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Baby Movements Matter

baby movements matter

Why do baby movements matter?

During pregnancy, feeling your baby move reassures you that they are well. In some cases, a baby may move less because they are unwell. Around half of women who had a stillbirth felt that their baby’s movements had slowed down or stopped.

What are normal movements for your baby?

Most women begin to feel their baby move between 16 and 24 weeks of pregnancy. Baby movements can be felt as a kick, flutter, swish or roll.

The number of baby movements tends to increase until 32 weeks of pregnancy and then stay about the same, although the type of movements may change as you get nearer to your due date.

There is no set number of normal movements. Some babies move more and some less. Get to know your baby’s normal pattern of movements.

What to do if you are unsure about your baby’s movements?

Often, if you are busy, you may not notice all of your baby’s movements.

After 24 weeks of pregnancy, if you are unsure whether your baby’s movements are reduced, you should lie down on your left side and focus on your baby’s movements for two hours. If you do not feel 10 or more separate movements during these two hours, you should take action and contact your midwife or local maternity unit (it is staffed 24 hrs, 7 days a week).

What to do if you are concerned about your baby’s movements?

After 24 weeks of pregnancy, if your baby is moving less than usual or there is a change in the pattern of movements, seek professional help immediately:

CALL your midwife or local maternity unit immediately (it is staffed 24 hrs, 7 days a week)

Whipps Cross maternity unit 020 8539 5522 ext 6769 or ext 5055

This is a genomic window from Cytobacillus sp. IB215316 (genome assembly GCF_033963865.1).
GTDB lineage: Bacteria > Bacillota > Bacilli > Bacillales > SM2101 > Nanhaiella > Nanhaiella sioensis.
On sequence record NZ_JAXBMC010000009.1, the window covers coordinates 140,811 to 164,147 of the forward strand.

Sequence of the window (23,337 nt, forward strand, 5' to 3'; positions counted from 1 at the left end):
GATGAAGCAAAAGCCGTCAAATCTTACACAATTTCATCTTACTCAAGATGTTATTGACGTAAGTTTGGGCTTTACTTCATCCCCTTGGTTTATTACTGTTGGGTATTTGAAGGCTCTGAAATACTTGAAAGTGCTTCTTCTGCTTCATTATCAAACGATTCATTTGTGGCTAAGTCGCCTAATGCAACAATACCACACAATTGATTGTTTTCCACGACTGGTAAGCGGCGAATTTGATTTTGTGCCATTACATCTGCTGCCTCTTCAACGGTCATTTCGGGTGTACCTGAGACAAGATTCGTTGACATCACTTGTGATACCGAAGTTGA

NEVER rely on home kits or apps to check your baby’s wellbeing

NEVER go to sleep ignoring reduced baby movement

What if your baby movements are reduced again?

Never hesitate to contact your midwife or local maternity unit for advice, no matter how many times this happens, even if everything was normal last time.

What to expect when you contact your midwife or maternity unit?

You will be asked about your baby’s movements and have a full antenatal check-up, including checking your baby’s heartbeat. Depending on the findings, ultrasound scans may be requested.

These checks usually provide reassurance that all is well. Most women who experience one episode of reduction in their baby’s movements have a straightforward pregnancy and give birth to a healthy baby.

It is NOT TRUE that babies move less towards the end of pregnancy.

You should CONTINUE to feel your baby move right up to the time you give birth.

NEVER HESITATE to contact your Midwife or Maternity Unit for advice. No matter how many times this happens.

Whipps Cross maternity unit 020 8539 5522 ext 6769 or ext 5055